Known for his incredible voice and unique music style, Jamshid is the first Persian-Kurdish born artist performing in both languages in the Persian music industry. He migrated to the United States in early 2000 and managed to establish himself as one of the most prominent and admired artists of his generation. He has gained millions of Farsi and Kurdish speaking fans around the world mixing traditional and folk music creating a different style, releasing 9 albums and over 50 music videos. Jamshid's music is heard internationally as one of the biggest Persian-Kurdish Artists of his generation. In 2016, he was awarded 'Best Iranian live performance' by Daf Bama Award.
Critically acclaimed being the first Artist to throw free charity concerts for over thirty thousand fans in Kurdistan region, his songs have also been used for movies and tv series around the world. After a few years pause consecrated to his family life, Jamshid is now back on stage stronger than ever for a World Tour 'Jamshid Back on Stage' and he will be performing at the Dolby Theater on November 27th, 2019 for an unforgettable show.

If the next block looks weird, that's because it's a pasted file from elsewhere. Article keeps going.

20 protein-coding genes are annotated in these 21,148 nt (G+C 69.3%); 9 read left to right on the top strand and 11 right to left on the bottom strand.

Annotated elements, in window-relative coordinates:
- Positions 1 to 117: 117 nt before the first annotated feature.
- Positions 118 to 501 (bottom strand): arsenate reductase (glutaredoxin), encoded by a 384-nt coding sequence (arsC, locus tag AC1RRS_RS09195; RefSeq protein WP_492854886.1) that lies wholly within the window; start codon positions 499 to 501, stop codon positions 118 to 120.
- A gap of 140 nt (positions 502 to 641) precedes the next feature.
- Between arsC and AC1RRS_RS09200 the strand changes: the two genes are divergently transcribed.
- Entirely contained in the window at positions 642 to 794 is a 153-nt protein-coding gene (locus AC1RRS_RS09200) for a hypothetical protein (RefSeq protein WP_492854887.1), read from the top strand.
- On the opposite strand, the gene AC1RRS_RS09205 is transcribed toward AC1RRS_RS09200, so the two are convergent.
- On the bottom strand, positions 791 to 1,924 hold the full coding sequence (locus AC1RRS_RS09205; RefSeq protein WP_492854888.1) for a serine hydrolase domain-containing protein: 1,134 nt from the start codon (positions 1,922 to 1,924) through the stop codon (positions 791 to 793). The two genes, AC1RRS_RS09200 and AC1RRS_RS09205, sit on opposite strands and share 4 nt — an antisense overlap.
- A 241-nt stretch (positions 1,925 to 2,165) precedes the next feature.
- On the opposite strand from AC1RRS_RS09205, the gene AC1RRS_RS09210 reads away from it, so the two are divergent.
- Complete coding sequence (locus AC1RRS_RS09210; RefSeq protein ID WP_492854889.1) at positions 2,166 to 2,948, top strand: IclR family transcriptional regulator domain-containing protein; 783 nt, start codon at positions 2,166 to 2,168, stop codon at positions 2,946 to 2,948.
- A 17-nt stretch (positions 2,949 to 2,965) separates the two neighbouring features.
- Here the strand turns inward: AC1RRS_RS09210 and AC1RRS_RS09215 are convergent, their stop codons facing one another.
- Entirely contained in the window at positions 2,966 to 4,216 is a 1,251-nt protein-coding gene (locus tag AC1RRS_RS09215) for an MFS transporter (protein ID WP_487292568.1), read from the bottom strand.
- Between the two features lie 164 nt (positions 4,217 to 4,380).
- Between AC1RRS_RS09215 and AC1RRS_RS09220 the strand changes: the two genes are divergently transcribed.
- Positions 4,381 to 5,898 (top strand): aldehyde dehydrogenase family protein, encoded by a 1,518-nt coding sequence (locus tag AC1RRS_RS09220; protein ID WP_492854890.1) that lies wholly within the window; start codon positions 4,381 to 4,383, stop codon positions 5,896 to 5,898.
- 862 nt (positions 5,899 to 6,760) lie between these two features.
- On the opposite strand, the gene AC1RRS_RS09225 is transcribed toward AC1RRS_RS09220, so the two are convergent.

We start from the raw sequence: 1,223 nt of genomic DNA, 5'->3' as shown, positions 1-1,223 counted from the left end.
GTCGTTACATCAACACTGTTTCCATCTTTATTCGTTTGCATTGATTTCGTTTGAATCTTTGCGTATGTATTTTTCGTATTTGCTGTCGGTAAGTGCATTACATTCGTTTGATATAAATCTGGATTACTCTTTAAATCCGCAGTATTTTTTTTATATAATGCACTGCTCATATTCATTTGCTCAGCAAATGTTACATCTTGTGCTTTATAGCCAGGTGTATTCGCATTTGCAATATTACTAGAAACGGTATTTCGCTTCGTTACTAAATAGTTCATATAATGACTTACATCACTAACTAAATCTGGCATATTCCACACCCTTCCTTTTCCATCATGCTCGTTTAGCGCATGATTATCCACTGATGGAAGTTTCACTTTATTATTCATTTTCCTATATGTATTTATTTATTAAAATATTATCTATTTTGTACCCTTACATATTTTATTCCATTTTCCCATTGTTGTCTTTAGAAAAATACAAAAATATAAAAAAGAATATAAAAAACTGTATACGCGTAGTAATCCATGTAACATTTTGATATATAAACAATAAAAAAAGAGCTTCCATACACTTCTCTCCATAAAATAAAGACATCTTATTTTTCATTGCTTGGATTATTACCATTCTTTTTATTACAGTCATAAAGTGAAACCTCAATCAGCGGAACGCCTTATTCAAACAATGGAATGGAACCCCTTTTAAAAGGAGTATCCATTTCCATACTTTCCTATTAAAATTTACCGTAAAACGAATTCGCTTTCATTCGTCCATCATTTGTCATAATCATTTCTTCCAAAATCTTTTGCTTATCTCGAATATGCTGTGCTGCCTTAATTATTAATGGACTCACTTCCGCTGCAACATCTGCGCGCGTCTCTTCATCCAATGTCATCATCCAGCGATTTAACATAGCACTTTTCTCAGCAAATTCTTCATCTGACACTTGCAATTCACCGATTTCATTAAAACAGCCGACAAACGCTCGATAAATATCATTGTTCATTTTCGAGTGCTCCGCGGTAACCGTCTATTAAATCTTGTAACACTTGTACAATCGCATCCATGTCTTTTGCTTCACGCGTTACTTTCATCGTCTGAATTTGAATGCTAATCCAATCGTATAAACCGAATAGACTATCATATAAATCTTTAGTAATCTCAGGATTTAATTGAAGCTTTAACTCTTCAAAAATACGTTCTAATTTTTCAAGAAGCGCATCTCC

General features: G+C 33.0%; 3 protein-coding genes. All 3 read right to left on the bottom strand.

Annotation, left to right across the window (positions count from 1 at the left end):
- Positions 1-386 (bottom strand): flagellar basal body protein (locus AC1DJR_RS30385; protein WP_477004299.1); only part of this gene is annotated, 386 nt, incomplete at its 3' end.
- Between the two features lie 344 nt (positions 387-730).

The Eli and Edythe Broad Stage in Santa Monica presents a rare performance by Alash, a trio of master throat singers from Tuva, a tiny republic in the heart of Central Asia. Grounded in tradition while expanding its musical vocabulary with new ideas from the West, the ensemble and its individual members have consistently won top honors on the highest stages.
Tuvans boast a musical identity all their own, featuring a vocal tradition that has put them on the world-music map: throat singing. The Alash Ensemble honors that heritage with a modern twist. Its influences include all the modern throat singers, but also American innovators such as Jimi Hendrix and Sun Ra.
In an interview with NPR, Sean Quirk, Alash’s interpreter and manager explains, “Throat singing is technically the art of controlling overtones. The act of singing generates many partials — frequencies that are present, but not always readily heard. What [throat singers] are doing is essentially — they're filtering out their voice[s]. They're amplifying the overtones that they want, and de-amplifying the ones that they don't want. And they're doing that by making certain pressure at their vocal folds, and... at their 'false' vocal folds.”
Quirk continues, "Tuva is actually the center of a very ancient cultural sphere that people don't know much about, because [Tuvans] were nomadic. They didn't build any palaces or leave behind any written language. But it's an amazing, very unique culture. And so it touches people a lot, because it's so ancient."